Tuesday, May 18, 2004

"Informational Influence in Organizations: An Integrated Approach to Knowledge Adoption." By Stephanie Watts Sussman & Wendy Schneier Siegal. In Information Systems Research, Vol. 14, No. 1, March 2003, pp. 47-65.

I came across this paper looking for information on decision making processes in the adoption of Information Technology, which led me to the Technology Acceptance Model (TAM) and ultimately this paper.

Abstract:"This research investigates how knowledge workers are influenced to adopt the advice that they receive in mediated contexts. The research integrates the Technology Acceptance Model (TAM) with dual-process models of information influence to build a theoretical model of information adoption. This model highlights the assessment of information usefulness as a mediator of the information adoption process."

I must admit that I wasn't particularly interested in the findings but much more interested in the model itself and its conceptual underpinnings.

Reading notes:
--- Technology Acceptance Model (TAM): people form intentions to adopt a behavior or technology based on their beliefs about the consequences of adoption and their evaluation of these consequences. --- [that sounds reasonable!]
--- Perceived usefulness is a fundamental predictor of user adoption [sounds pretty obvious!]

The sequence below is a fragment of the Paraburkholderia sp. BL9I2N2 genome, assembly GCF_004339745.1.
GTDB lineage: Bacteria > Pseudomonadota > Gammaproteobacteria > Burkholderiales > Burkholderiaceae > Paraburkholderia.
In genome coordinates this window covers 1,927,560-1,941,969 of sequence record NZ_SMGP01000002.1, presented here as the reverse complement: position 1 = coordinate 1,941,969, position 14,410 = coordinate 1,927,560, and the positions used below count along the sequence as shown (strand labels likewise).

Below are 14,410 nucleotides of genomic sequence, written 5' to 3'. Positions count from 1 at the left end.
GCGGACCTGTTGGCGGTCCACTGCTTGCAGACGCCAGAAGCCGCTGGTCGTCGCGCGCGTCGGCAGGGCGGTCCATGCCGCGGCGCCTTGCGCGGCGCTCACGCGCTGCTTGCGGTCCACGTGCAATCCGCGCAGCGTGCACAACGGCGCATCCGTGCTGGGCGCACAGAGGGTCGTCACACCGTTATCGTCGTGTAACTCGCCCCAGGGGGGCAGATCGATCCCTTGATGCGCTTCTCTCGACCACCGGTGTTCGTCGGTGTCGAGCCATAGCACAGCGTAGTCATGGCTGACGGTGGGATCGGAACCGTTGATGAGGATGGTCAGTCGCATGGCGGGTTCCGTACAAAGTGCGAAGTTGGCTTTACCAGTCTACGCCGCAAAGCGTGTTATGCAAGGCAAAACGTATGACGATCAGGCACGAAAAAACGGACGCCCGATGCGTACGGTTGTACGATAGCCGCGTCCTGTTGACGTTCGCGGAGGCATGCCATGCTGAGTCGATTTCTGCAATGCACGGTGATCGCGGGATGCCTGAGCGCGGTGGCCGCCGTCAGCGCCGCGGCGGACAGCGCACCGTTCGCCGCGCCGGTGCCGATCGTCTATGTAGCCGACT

--- Elaboration Likelihood Model (ELM): Elaboration involves attending to the content of the message, scrutinizing and assessing its content and reflecting on issues relevant to the message.
--- Under conditions of high elaboration likelihood, argument quality is a critical determinant of informational influence.
--- Under conditions of low elaboration likelihood, source credibility is a more critical determinant of informational influence.
--- Source credibility is used in this study as the key peripheral cue that individuals use to assess a message (without any reference to its content). There are other possible peripheral cues that individuals use to assess messages (ex: subject heading, # of people the message is copied to, the status of people the message is copied to, etc...)
--- Prior expertise influences the extent to which individuals are likely to elaborate because of increased ability to process information.
--- Motivational levels also alter recipients' elaboration likelihood.

Why does all this matter?
1. By understanding how people adopt mediated advice (advice sent via email), we can design processes that support effective information adoption. I'm thinking this has important implications for online coaching and support to project staff in the field.

2. The external validity of potentially shared knowledge -- how useful it is for the problem at hand -- is actually more important than the internal validity of that knowledge. In short, just-in-time (valid) knowledge is what people need, so the timing of the advice is important.

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